If you’re a Christian between the ages of 18 and 35 who lives in the UK, you might well have heard Rend Collective’s “Build Your Kingdom Here”. On first inspection, this song is everything today’s Church could do with more of. It’s upbeat, catchy and full of banjos and acoustic guitars – a sure-fire way to grab the people’s attention (just ask Mumford and Sons). The guys behind the song might have the ‘beards and lumberjack shirts’ thing down pat, but more importantly, they clearly thirst after the Lord like a deer thirsts after water. There’s just one problem – the song’s chorus.
“Build Your Kingdom here! Let the darkness fear!
Show Your mighty hand! Heal our streets and land!
Set Your Church on fire! Win this nation back!
Change the atmosphere! Build Your Kingdom here, we pray!”
“What’s wrong with that, Nat?” I hear you ask. “Don’t you want to see the captive hearts released, the hurt, the sick, the poor at peace?” Well yes, I certainly do. And contrary to semi-popular belief, I do have it in me to feel positive sometimes. That rain cloud you see hovering above my head isn’t there all the time, you know…
To be serious, though, the issue I have with this song is that it seems to suggest that this is all God’s work to be done, that we’re wasting our time if we try to do God’s will because it’s not for us to do in the first place. This just isn’t true though, at least not if the book of Acts is anything to go by. The early apostles would cure the lame, feed the hungry, travel to foreign lands and endure terrible hardship and even violent death – all in the name of Christ. What do you think James was getting at when he declared that “Faith without works is dead” (James 2:26)?
It’s apparent to me that our job as Christians isn’t to simply wait around for God to do His work, but rather to start that work here and now by making sure everyone knows they are loved.
What’s more frustrating to me about all this is that Rend Collective themselves seem to share my thoughts. At other points in the song, they give us such statements as “We lay down our lives for heaven’s cause” and “We are your Church, we are the hope on earth”. In an interview with Share Jesus International’s /thoughts magazine, former RC band member Liz Trumper said this:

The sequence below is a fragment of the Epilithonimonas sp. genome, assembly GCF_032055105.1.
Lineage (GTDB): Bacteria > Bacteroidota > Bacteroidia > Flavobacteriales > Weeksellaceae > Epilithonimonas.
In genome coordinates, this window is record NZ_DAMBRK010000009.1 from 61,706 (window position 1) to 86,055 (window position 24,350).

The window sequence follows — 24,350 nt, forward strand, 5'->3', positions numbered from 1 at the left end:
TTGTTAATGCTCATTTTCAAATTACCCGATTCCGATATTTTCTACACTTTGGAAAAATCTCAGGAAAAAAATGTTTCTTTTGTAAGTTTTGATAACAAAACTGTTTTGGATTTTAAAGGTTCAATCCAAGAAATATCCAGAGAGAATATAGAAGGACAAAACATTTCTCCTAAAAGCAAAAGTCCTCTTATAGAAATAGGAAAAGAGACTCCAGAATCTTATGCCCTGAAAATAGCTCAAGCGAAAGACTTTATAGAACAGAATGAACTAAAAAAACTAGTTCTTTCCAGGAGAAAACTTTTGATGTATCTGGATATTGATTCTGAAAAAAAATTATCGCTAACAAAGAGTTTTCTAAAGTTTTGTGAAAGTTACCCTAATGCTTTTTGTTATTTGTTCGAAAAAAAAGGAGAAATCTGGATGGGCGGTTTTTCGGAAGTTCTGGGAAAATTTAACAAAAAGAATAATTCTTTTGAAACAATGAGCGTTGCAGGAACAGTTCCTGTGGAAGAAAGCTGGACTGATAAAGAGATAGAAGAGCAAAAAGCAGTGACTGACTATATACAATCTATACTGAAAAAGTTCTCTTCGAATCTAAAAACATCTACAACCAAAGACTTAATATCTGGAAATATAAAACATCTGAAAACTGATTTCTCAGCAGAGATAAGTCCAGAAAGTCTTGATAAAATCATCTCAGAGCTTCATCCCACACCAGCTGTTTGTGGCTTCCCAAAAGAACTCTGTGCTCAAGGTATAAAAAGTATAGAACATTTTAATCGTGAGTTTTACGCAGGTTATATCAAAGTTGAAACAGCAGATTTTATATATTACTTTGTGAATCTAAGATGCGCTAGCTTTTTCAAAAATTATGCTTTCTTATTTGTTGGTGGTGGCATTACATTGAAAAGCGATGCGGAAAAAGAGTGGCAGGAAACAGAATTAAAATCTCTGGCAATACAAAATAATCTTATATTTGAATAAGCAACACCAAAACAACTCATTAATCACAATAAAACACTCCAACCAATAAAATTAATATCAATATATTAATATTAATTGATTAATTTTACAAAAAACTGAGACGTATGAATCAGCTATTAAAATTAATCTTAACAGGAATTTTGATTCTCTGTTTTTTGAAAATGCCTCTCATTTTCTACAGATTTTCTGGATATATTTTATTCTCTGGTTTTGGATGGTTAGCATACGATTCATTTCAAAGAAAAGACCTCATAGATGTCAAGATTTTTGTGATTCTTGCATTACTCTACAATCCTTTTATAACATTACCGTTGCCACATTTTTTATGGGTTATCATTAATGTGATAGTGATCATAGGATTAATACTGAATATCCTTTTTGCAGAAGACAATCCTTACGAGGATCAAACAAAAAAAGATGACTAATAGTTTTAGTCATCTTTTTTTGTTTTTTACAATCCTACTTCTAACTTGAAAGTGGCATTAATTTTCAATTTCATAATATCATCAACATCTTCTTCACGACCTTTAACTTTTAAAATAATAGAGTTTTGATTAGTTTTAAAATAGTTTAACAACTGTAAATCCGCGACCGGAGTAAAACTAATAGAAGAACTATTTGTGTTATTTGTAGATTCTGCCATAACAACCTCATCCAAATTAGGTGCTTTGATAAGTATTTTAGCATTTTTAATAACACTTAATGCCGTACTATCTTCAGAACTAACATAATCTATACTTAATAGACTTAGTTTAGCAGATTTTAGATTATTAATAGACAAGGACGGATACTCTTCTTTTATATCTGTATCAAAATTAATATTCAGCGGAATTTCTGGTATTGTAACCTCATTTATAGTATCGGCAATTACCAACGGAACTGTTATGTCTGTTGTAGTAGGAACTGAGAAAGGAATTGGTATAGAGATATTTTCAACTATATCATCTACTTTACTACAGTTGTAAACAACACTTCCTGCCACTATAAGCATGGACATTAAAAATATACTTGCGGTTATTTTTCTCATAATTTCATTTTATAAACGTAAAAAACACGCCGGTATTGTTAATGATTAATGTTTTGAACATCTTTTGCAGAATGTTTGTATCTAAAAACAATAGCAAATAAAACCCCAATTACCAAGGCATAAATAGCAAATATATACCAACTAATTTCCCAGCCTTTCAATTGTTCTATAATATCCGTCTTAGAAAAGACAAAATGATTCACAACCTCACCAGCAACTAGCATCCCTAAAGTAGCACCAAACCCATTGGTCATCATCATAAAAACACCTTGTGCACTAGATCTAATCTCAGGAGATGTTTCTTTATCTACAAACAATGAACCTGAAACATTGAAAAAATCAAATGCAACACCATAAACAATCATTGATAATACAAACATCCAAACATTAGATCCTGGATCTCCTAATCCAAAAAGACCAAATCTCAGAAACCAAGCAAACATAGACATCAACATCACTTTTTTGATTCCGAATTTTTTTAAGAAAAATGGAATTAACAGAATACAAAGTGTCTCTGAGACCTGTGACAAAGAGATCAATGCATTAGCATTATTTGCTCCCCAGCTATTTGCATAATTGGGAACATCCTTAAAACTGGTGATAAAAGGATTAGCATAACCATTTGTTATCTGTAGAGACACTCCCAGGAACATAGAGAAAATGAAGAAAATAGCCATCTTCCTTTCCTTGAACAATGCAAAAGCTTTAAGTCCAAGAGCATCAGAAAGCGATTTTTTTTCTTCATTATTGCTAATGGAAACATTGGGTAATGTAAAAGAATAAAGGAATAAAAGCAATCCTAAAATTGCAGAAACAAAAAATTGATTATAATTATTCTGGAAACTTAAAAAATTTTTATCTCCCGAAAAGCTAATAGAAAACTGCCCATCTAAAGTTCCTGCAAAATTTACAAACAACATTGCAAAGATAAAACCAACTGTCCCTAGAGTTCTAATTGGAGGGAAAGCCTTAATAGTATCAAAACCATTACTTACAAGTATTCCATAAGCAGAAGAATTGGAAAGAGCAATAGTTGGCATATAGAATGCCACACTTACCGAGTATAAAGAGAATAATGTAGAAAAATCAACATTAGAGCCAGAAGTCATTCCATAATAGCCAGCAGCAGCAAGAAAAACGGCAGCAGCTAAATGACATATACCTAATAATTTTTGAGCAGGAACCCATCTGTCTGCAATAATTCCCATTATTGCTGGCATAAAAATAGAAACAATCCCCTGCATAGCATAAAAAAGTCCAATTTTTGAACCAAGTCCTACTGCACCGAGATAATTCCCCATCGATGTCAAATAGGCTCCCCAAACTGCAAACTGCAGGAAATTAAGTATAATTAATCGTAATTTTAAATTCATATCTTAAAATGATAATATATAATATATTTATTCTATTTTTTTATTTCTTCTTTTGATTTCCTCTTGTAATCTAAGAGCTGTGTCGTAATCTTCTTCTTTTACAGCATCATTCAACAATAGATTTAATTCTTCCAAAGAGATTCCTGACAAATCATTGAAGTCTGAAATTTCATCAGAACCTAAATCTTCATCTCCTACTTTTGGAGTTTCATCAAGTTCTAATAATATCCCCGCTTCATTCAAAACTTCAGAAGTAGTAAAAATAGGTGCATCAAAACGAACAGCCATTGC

“…we write, create and dream with the members of the larger collective, learning together new ways of building God’s kingdom through music and community… We invite you to come and join the family, a movement of hungry hearts collected together in unity to build God’s Kingdom here.”
So if that’s the case, then why does any of this bother me? Because I don’t feel that the song itself makes this clear enough. Not everyone who knows “Build Your Kingdom Here” will have read that interview. And we all know that once a service or conference has ended, the songs are the main things sticking in people’s heads – particularly their choruses. If so many Christians are getting their theology primarily from worship songs, then we need to make sure that our worship songs are as theologically accurate as can be – which is why I’m concerned that songs like this might lead to an increasingly passive, hands-off “Not my duty, Lord” type of attitude among the Church.
It almost feels awkward to be dissecting a worship song so soon after I made this post, but in truth my aim here isn’t so much to rip “Build Your Kingdom Here” apart as to try to shed some light on what it says. I just hope I’ve done that sufficiently here. I don’t doubt that RC’s intentions were (and are) as pure as can be, and I’m not trying to slam them or their ministry, because I’m sure their songs have helped encourage many people in their faith. It’s just that this song got me thinking – and you know what I’m prone to doing whenever that happens…